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> July 9, 2006
post Jul 11 2006, 09:41 PM
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July 9, 2006

At 1:30 this morning, the team finished the last of the line of 8 CTD casts. By 8 AM we were anchored off Dutch Harbor preparing to bring the last 5 members of the science team on board and send those who were interested (and off duty) into Dutch Harbor. Dutch Harbor is, officially, the International Port of Dutch Harbor in the city of Unalaska. The city of Unalaska actually straddles two islands, Unalaska and Amaknak with the Bridge to the Other Side, constructed in 1980, connecting the two. The area is rich in history and culture. Nine thousand years ago, the Unangan people, ancestors of the Aleuts, settled here and throughout the Aleutian Islands. Russian explorers arrived in 1759 and the Russian influence has remained strong ever since. The Russian Orthodox Cathedral of the Holy Ascension, built in 1896, is the oldest cathedral in Alaska. By the 1990's, the cathedral had become so deteriorated that it was place on the American Heritage Most Endangered List. In 1996, the church was extensively renovated and many of the icons have been restored. Unfortunately the nearby Bishop's House, constructed in San Francisco in 1882 and shipped to Unalaska where it was reassembled, is sadly in need of repair.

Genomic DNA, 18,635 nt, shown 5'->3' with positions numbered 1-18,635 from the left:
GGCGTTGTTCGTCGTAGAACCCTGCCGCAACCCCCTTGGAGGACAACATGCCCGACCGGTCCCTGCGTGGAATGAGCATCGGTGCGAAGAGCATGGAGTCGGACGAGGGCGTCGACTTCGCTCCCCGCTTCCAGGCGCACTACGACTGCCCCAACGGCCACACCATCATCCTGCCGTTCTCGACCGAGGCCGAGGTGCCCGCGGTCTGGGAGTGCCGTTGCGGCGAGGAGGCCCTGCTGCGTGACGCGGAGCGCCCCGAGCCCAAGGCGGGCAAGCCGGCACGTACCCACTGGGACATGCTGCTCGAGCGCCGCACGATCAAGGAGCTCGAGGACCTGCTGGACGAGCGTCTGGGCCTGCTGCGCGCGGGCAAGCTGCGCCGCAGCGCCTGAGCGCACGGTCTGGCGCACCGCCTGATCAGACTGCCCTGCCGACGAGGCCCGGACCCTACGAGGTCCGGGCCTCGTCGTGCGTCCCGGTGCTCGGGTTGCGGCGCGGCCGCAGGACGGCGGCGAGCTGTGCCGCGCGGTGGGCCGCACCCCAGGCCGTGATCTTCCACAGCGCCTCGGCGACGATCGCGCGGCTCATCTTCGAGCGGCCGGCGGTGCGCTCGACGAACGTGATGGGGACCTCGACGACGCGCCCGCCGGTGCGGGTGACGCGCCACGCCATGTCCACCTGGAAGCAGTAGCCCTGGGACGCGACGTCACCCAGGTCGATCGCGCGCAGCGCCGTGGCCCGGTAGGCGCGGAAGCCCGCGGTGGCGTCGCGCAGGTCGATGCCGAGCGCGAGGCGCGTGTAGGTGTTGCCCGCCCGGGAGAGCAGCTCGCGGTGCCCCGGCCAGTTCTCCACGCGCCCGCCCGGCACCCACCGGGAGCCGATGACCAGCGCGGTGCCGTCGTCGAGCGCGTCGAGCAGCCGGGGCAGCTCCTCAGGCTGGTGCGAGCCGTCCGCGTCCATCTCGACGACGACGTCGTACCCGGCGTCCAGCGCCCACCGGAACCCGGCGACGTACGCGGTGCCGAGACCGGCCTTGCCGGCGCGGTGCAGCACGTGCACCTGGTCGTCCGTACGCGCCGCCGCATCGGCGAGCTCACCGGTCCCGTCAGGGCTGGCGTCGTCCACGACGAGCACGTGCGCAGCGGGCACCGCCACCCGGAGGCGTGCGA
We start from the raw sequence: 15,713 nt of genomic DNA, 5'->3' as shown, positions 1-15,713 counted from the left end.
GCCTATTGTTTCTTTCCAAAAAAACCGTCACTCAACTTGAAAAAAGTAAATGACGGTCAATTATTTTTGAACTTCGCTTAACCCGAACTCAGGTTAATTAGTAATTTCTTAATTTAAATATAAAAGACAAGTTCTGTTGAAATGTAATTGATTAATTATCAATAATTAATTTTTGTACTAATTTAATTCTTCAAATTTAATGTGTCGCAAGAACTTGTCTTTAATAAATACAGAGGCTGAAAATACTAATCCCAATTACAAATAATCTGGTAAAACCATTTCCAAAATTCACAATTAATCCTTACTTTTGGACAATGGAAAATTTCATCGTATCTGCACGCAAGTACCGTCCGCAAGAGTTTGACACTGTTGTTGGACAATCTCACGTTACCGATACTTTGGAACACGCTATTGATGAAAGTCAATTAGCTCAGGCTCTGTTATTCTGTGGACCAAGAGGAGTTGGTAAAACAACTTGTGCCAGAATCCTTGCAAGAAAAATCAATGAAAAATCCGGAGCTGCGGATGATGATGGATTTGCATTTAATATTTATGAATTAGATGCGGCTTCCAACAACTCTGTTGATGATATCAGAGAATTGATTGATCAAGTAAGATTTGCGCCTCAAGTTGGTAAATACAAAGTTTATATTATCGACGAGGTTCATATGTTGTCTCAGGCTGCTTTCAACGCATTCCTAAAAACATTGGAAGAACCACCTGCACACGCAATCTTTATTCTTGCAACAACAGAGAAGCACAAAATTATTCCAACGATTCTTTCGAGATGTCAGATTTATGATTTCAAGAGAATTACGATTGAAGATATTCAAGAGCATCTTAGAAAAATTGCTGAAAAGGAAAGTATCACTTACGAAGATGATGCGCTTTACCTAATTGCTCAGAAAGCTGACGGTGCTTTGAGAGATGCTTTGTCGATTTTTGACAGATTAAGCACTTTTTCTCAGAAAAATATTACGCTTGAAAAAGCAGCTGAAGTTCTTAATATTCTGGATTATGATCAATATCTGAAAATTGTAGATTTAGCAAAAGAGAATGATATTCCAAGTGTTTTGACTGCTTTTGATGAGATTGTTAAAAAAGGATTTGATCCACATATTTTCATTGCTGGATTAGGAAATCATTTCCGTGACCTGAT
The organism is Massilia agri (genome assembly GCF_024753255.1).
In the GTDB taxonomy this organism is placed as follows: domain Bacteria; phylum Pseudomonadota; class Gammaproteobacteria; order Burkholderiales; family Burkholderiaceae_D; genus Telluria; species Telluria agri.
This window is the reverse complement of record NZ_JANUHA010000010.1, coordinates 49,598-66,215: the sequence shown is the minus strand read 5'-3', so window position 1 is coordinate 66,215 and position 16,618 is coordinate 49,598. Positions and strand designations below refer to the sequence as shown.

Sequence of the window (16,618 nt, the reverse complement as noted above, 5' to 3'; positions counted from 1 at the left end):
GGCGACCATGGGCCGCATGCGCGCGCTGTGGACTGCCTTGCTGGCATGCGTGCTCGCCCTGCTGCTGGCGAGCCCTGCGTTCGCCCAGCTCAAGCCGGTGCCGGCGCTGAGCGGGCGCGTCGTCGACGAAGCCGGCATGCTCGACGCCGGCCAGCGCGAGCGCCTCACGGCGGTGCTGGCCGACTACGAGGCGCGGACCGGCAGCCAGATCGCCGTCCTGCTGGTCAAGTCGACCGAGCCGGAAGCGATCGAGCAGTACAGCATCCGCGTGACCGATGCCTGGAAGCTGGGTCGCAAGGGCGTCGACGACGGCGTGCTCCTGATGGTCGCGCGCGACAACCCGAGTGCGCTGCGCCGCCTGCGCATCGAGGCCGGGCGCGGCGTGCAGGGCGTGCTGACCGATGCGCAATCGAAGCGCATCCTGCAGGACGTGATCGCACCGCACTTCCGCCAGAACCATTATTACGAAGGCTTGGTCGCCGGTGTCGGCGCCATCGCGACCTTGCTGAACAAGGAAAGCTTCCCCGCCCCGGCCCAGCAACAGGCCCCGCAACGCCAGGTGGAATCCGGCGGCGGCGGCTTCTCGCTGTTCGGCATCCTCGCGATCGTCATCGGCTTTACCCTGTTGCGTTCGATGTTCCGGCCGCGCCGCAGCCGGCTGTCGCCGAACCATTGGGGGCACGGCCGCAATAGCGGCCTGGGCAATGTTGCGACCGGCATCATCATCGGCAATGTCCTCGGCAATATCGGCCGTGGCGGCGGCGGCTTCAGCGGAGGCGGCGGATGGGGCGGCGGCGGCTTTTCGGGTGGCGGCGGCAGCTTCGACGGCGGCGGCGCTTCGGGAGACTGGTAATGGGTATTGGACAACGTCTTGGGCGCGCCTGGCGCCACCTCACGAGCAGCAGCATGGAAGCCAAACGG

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The Russian Orthodox Cathedral of the Holy Ascension in Unalaska is the oldest cathedral in Alaska.

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The Bishop's House, near the Russian Cathedral in Unalaska, is sadly in need of repair.

During World War II, Japanese forces bombed Unalaska and Dutch Harbor, and resident Aleuts were relocated to camps in Southeast Alaska. We didn't have time to visit the Aleutian World War II National Historic Area which is at the location of the former U.S. army base, Fort Schwatka, the highest coastal battery ever constructed in the United States.

Today Unalaska and the International Port of Dutch Harbor have become a destination for fishers and birders. Bald eagles abound and we saw several in our short stay on land. Commercial fishing is an important part of the local economy and, for the 16th year in a row, they are the No. 1 fishing port in the nation for seafood landings. This entire area is fascinating and, from all accounts, very beautiful. Unfortunately for us, it was very cold, windy, and rainy while we were there. It would have been fun to explore on a nice day. To get an idea of the conditions, check out the picture of the Laurier taken from the site of the Russian Cathedral.

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You can tell what the weather was like by looking at this picture I took of the Laurier from outside the Russian church in Dutch Harbor.

Note: I took much of my information today from "Unalaska/Dutch Harbor Traveler, the 2006 Official Visitors Guide."
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post Jul 13 2006, 10:38 PM
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Great pictures! I look forward to talking to you when you return about your Polar Days at your school.
Keep up the great journaling and photographing!
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